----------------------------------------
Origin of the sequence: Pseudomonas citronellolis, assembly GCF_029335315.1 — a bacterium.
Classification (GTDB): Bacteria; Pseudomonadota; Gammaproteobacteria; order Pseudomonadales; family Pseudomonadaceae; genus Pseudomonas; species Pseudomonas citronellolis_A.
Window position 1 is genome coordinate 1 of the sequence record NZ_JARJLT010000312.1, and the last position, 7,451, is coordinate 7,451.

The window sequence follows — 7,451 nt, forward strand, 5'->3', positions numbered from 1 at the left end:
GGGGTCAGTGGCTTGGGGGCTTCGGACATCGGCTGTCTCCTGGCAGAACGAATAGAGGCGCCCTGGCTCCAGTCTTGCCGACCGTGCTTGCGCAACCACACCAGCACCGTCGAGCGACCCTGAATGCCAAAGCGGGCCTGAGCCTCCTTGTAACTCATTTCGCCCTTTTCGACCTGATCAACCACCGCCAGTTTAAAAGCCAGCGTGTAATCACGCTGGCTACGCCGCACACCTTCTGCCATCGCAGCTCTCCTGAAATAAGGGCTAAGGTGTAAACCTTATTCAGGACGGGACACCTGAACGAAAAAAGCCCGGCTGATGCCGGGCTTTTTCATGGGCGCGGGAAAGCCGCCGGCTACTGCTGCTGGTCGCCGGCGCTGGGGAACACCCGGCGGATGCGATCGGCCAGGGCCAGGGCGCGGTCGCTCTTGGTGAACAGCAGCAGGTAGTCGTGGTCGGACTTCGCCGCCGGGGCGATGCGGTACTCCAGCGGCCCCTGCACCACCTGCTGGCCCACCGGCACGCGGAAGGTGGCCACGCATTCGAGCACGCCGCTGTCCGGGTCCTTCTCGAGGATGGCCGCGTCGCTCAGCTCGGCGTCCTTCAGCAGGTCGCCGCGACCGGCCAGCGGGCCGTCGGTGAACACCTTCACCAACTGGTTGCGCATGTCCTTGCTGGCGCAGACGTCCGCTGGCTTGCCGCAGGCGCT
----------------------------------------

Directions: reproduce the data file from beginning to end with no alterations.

Origin of the sequence: Pseudomonas citronellolis, assembly GCF_029335315.1 — a bacterium.
Classification (GTDB): Bacteria; Pseudomonadota; Gammaproteobacteria; order Pseudomonadales; family Pseudomonadaceae; genus Pseudomonas; species Pseudomonas citronellolis_A.
Window position 1 is genome coordinate 1 of the sequence record NZ_JARJLT010000312.1, and the last position, 7,451, is coordinate 7,451.

The window sequence follows — 7,451 nt, forward strand, 5'->3', positions numbered from 1 at the left end:
GGGGTCAGTGGCTTGGGGGCTTCGGACATCGGCTGTCTCCTGGCAGAACGAATAGAGGCGCCCTGGCTCCAGTCTTGCCGACCGTGCTTGCGCAACCACACCAGCACCGTCGAGCGACCCTGAATGCCAAAGCGGGCCTGAGCCTCCTTGTAACTCATTTCGCCCTTTTCGACCTGATCAACCACCGCCAGTTTAAAAGCCAGCGTGTAATCACGCTGGCTACGCCGCACACCTTCTGCCATCGCAGCTCTCCTGAAATAAGGGCTAAGGTGTAAACCTTATTCAGGACGGGACACCTGAACGAAAAAAGCCCGGCTGATGCCGGGCTTTTTCATGGGCGCGGGAAAGCCGCCGGCTACTGCTGCTGGTCGCCGGCGCTGGGGAACACCCGGCGGATGCGATCGGCCAGGGCCAGGGCGCGGTCGCTCTTGGTGAACAGCAGCAGGTAGTCGTGGTCGGACTTCGCCGCCGGGGCGATGCGGTACTCCAGCGGCCCCTGCACCACCTGCTGGCCCACCGGCACGCGGAAGGTGGCCACGCATTCGAGCACGCCGCTGTCCGGGTCCTTCTCGAGGATGGCCGCGTCGCTCAGCTCGGCGTCCTTCAGCAGGTCGCCGCGACCGGCCAGCGGGCCGTCGGTGAACACCTTCACCAACTGGTTGCGCATGTCCTTGCTGGCGCAGACGTCCGCTGGCTTGCCGCAGGCGCT